From the simulation in the graph of Figure 4 we can conclude that the need of water (D=100l/hab/day) is greater than the produced water (VP), because lost in leakage (Vl) is important (Bad water supply networks). Furthermore, when the daily endowment is reduced (8l/hab/day), the deficit to satisfy water needs will appear in the year 2023(D80>Vp); however we need to reduce again the daily endowment to can satisfy the population needs. After the year 2023 the Vp and Vpc steal constant because the production capacity will steal the same because it is impossible to arise the number of boreholes and the aquifer is in its critical state. The Vpc is less than water demand for a daily endowment of 100 liter/habitant, the situation actually is 90 liter/habitant, however for the next year we can’t assure the daily endowment of 90l/hab/day, it must be reduced in the 2019 to 80 liter if no solutions are available. The Figure 1 illustrate the need of boreholes number in function of daily water endowment for the simulation period , it appear that if the actual daily water endowment steal at (100l/hab/day) we need in the 2024 50 boreholes, which mean we need (50-33=17) 17 new boreholes to satisfy the population demand. The capacity of aquifer is 12mm; however the actual production of 33 boreholes was estimated to 13 mm/year. In addition the 17 new boreholes are the equivalent to 7mm/year which mean the aquifer abstraction rate pass from 13mm/year in 2017 to 20mm/year in 2024. In the same way the aquifer is under the maximum water production, which is considered in critical situation. This scenario doesn’t tack the climate changes factor. The depletion of aquifer will be rapid and this over exploitation will accelerate the dropdown of the water table level. The solution maybe reducing the daily water endowment to the half which mean D = 50 liter per habitant per day (Warming solution), or to make a new water transfer from the neighbored regions. The potentially of aquifer cannot be more than 12mm/year according to the recent work of Ali Rahmani et al.5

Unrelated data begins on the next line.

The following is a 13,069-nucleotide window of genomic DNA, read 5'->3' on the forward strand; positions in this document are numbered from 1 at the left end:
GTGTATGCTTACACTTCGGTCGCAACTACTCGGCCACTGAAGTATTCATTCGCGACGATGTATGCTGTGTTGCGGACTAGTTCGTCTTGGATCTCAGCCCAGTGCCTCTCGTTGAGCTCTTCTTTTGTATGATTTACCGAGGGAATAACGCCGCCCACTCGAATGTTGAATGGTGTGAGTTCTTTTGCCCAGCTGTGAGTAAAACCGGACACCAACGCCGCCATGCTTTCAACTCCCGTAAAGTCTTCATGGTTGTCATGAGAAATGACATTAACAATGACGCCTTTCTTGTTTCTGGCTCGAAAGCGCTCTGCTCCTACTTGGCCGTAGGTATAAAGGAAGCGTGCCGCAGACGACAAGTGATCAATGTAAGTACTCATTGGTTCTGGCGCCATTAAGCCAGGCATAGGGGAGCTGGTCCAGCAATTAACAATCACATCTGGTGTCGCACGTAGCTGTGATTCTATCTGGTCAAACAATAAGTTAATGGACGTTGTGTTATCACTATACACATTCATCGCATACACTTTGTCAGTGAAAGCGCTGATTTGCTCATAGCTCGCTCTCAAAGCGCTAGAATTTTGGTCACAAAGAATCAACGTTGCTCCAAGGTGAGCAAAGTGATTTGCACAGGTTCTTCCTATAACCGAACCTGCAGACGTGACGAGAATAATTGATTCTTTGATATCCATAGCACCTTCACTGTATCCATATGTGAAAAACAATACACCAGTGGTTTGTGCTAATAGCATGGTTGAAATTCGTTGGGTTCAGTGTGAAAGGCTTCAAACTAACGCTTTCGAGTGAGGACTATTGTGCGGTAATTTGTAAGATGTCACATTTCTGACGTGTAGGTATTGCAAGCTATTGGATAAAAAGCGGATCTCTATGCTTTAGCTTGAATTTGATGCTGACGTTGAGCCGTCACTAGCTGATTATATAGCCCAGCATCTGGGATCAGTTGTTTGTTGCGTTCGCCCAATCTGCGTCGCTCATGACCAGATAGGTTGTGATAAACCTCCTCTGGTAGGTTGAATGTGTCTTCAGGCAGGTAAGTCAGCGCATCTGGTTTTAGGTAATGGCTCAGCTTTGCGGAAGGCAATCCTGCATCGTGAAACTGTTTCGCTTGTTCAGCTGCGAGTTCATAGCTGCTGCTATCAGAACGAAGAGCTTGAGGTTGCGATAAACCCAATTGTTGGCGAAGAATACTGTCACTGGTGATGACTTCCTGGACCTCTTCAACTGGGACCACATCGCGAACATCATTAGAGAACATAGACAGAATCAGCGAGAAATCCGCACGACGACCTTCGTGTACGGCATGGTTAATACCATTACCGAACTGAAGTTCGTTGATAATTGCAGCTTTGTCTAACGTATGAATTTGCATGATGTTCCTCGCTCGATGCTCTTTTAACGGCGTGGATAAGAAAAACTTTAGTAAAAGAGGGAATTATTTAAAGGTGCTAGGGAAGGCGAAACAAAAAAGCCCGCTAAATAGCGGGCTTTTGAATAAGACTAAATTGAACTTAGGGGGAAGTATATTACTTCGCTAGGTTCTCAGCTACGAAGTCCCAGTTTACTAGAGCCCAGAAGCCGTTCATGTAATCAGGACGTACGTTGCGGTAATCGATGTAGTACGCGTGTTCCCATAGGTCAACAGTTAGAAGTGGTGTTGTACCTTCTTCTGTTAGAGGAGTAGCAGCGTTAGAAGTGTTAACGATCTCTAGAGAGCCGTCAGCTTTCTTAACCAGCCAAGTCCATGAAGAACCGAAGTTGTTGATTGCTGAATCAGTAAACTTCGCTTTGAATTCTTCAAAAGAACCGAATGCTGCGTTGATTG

Figure 2 Population growth from 1998 to 2028.
Figure 3 Water needs in function of four possible scenarios (Daily water endowment of 100Liter/day, 80 liter/day, 50liter/day, 30liter/day).
Figure 4 Evolution of water production, water need and water lost during the simulation period.


In conclusion, this short communication shows the future situation in Djelfa city, we need to arise the number of boreholes from 31 to 47 by the end of 2028. This augmentation in boreholes number will transform the aquifer to their maximum velocity of exploitation. However, the deficit will be important and the daily water endowment automatically reduced. To solve this problem we must construct small dams to stock water of runoff in winter period, and also it is necessary to establish water treatment statement for domestic water reuse and the last solution is to make a water transfer system from the neighbored regions.6,7



Conflict of interest

Authors declare there is no conflict of interest in publishing the article.


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©2017 Rahmani, et al. This is an open access article distributed under the terms of the, which permits unrestricted use, distribution, and build upon your work non-commercially.